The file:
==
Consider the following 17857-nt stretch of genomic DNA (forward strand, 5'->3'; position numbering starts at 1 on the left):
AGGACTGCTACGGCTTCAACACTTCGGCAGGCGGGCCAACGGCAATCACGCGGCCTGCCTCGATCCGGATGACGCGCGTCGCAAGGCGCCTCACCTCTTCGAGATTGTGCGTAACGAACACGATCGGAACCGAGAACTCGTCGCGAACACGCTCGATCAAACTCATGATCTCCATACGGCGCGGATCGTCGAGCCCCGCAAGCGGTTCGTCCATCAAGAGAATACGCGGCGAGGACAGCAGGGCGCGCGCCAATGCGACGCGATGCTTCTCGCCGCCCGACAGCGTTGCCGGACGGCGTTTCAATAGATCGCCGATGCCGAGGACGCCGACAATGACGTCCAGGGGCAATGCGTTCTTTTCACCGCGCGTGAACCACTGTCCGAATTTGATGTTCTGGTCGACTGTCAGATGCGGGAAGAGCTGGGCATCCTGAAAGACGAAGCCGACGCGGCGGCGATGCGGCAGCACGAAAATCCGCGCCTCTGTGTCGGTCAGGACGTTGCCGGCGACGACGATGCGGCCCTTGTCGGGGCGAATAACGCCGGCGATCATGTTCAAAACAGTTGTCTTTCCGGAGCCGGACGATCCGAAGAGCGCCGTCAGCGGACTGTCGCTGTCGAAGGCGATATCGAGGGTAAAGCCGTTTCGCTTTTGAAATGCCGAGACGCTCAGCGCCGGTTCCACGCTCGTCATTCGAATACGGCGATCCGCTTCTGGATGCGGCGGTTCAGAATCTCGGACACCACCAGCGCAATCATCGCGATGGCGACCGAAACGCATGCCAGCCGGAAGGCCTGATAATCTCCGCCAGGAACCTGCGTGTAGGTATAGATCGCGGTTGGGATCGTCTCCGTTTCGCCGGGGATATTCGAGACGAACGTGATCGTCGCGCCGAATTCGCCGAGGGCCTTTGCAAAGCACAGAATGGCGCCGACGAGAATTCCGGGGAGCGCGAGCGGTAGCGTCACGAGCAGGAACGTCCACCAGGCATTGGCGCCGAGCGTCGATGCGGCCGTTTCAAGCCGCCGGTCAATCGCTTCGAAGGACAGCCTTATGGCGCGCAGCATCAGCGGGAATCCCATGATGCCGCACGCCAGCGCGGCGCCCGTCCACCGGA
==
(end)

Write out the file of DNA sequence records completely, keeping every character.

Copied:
Consider the following 17857-nt stretch of genomic DNA (forward strand, 5'->3'; position numbering starts at 1 on the left):
AGGACTGCTACGGCTTCAACACTTCGGCAGGCGGGCCAACGGCAATCACGCGGCCTGCCTCGATCCGGATGACGCGCGTCGCAAGGCGCCTCACCTCTTCGAGATTGTGCGTAACGAACACGATCGGAACCGAGAACTCGTCGCGAACACGCTCGATCAAACTCATGATCTCCATACGGCGCGGATCGTCGAGCCCCGCAAGCGGTTCGTCCATCAAGAGAATACGCGGCGAGGACAGCAGGGCGCGCGCCAATGCGACGCGATGCTTCTCGCCGCCCGACAGCGTTGCCGGACGGCGTTTCAATAGATCGCCGATGCCGAGGACGCCGACAATGACGTCCAGGGGCAATGCGTTCTTTTCACCGCGCGTGAACCACTGTCCGAATTTGATGTTCTGGTCGACTGTCAGATGCGGGAAGAGCTGGGCATCCTGAAAGACGAAGCCGACGCGGCGGCGATGCGGCAGCACGAAAATCCGCGCCTCTGTGTCGGTCAGGACGTTGCCGGCGACGACGATGCGGCCCTTGTCGGGGCGAATAACGCCGGCGATCATGTTCAAAACAGTTGTCTTTCCGGAGCCGGACGATCCGAAGAGCGCCGTCAGCGGACTGTCGCTGTCGAAGGCGATATCGAGGGTAAAGCCGTTTCGCTTTTGAAATGCCGAGACGCTCAGCGCCGGTTCCACGCTCGTCATTCGAATACGGCGATCCGCTTCTGGATGCGGCGGTTCAGAATCTCGGACACCACCAGCGCAATCATCGCGATGGCGACCGAAACGCATGCCAGCCGGAAGGCCTGATAATCTCCGCCAGGAACCTGCGTGTAGGTATAGATCGCGGTTGGGATCGTCTCCGTTTCGCCGGGGATATTCGAGACGAACGTGATCGTCGCGCCGAATTCGCCGAGGGCCTTTGCAAAGCACAGAATGGCGCCGACGAGAATTCCGGGGAGCGCGAGCGGTAGCGTCACGAGCAGGAACGTCCACCAGGCATTGGCGCCGAGCGTCGATGCGGCCGTTTCAAGCCGCCGGTCAATCGCTTCGAAGGACAGCCTTATGGCGCGCAGCATCAGCGGGAATCCCATGATGCCGCACGCCAGCGCGGCGCCCGTCCACCGGA